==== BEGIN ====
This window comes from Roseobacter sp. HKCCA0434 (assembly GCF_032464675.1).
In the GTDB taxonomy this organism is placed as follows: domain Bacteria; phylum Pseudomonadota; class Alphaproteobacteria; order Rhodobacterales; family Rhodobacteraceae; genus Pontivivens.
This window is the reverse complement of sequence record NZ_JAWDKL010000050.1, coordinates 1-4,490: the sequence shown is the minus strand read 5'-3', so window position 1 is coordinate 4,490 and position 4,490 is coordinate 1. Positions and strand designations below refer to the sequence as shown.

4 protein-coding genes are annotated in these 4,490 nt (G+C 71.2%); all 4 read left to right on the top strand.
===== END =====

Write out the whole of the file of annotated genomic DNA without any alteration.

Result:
This window comes from Roseobacter sp. HKCCA0434 (assembly GCF_032464675.1).
In the GTDB taxonomy this organism is placed as follows: domain Bacteria; phylum Pseudomonadota; class Alphaproteobacteria; order Rhodobacterales; family Rhodobacteraceae; genus Pontivivens.
This window is the reverse complement of sequence record NZ_JAWDKL010000050.1, coordinates 1-4,490: the sequence shown is the minus strand read 5'-3', so window position 1 is coordinate 4,490 and position 4,490 is coordinate 1. Positions and strand designations below refer to the sequence as shown.

4 protein-coding genes are annotated in these 4,490 nt (G+C 71.2%); all 4 read left to right on the top strand.